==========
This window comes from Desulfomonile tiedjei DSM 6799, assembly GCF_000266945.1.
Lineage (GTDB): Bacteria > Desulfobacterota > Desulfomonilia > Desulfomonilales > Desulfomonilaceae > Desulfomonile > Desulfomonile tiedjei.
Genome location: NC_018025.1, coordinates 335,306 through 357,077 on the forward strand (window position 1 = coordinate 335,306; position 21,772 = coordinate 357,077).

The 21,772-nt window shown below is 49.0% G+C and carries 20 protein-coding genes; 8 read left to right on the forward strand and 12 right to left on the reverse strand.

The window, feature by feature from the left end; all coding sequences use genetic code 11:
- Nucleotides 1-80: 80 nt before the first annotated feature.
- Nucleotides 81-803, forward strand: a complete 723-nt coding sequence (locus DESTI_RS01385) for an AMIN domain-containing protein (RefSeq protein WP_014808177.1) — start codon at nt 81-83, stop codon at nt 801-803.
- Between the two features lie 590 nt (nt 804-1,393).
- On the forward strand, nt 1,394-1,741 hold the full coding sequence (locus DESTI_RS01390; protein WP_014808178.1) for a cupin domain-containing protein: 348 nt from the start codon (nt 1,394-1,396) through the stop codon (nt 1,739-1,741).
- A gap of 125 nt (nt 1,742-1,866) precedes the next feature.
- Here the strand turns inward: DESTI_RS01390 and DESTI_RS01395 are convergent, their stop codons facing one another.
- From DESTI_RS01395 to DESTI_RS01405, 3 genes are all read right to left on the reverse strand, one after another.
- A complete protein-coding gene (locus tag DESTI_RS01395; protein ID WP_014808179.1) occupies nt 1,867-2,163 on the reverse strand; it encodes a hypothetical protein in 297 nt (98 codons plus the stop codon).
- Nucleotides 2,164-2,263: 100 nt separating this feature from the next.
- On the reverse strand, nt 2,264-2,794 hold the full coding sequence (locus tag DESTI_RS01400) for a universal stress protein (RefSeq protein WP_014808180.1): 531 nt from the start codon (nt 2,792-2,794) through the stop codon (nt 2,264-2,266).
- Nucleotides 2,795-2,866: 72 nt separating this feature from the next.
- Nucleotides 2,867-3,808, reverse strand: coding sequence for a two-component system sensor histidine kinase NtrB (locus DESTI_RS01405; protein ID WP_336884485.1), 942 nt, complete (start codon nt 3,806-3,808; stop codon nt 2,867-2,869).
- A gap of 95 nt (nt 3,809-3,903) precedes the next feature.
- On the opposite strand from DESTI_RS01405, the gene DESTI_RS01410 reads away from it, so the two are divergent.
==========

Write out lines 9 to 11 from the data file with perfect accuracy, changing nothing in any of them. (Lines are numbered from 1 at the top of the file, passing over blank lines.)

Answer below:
- On the forward strand, nt 1,394-1,741 hold the full coding sequence (locus DESTI_RS01390; protein WP_014808178.1) for a cupin domain-containing protein: 348 nt from the start codon (nt 1,394-1,396) through the stop codon (nt 1,739-1,741).
- A gap of 125 nt (nt 1,742-1,866) precedes the next feature.
- Here the strand turns inward: DESTI_RS01390 and DESTI_RS01395 are convergent, their stop codons facing one another.